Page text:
Books, Documentaries, Reviews: July 24, 2016
I’ve heard Elisabeth Ogilvie’s name since I moved to Maine twelve years ago. And saw her books in book stores off and on.
But I’d never read any of her books until this spring.
There are A LOT of her books, but at least seven of them take place on a fictional island, Bennet’s Island, out near Matinicus Island somewhere. And, “Limerock” is certainly Rockland. Camden appears as Camden from time to time.
The first six books comprise two trilogies. I am on the sixth book, and it is going with me to the J&E Riggin later today.
I am a sucker for books set in or about Maine, so I’m not sure everyone would like these books. Ogilvie died in 2006 in nearby Cushing, Maine, shortly after we moved up here, and started publishing in 1944. Her books were very popular back in the day. Today they read a bit old-fashioned, but I bet back then they were a bit racy in ways.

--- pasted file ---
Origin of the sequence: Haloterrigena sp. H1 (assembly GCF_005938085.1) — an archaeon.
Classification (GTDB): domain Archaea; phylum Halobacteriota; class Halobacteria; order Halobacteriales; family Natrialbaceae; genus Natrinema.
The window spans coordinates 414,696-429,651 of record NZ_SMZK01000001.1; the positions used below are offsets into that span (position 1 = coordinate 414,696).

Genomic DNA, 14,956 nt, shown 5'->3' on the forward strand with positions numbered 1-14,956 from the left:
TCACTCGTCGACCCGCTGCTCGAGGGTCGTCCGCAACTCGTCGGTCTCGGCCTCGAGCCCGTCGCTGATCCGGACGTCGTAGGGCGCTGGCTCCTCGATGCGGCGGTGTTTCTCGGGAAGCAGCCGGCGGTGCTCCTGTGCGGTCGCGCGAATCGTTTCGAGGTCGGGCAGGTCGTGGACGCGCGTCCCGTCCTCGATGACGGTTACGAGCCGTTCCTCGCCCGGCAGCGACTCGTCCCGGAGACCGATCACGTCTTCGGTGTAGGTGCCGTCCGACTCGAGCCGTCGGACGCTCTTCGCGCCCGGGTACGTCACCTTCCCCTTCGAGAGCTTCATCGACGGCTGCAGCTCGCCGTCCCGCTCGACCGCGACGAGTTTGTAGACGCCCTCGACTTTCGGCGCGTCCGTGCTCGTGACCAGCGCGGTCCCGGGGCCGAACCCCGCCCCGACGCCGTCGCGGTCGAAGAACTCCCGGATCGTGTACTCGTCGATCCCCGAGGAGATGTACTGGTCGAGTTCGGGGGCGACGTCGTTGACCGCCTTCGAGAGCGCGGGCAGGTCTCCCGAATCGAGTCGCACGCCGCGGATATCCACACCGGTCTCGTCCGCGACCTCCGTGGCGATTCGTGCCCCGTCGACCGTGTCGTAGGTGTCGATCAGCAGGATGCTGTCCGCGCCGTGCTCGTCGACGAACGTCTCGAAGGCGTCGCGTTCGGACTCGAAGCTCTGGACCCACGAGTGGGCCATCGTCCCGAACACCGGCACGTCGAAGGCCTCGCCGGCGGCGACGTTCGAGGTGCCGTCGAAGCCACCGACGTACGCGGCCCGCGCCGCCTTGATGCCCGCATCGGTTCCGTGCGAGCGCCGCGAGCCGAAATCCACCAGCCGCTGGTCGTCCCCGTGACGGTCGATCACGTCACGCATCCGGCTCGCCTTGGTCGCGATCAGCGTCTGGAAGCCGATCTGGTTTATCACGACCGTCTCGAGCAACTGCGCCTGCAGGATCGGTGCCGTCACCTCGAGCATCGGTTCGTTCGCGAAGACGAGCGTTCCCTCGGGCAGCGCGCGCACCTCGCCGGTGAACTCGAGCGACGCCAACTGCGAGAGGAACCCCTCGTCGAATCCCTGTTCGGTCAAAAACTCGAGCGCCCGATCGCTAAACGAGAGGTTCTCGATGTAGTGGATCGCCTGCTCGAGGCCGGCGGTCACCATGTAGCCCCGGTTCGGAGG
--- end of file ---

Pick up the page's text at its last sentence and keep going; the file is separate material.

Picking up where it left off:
In any case, I am enjoying them a lot. As I have moved through them, I can see that her books get more complicated, have more depth, are better written. The characters are interesting and compelling. And I am loving reading about lobstering and drag seining back in the day on a virtually self-sufficient island.
Ogilvie was born and went to school in Massachusetts, but summered in Maine. As an adult she lived on a 33-acre piece of land on Gay’s Island, and, I think, wintered ashore in Maine. She fostered children.
Another interesting thing to note is that she had a “significant other” woman companion. So, in that, she joins other writers who lived in Maine: Willa Cather, Lura Beam, Sarah Orne Jewett, and Mary Ellen Chase.
This wiki link lists Ogilvie’s books: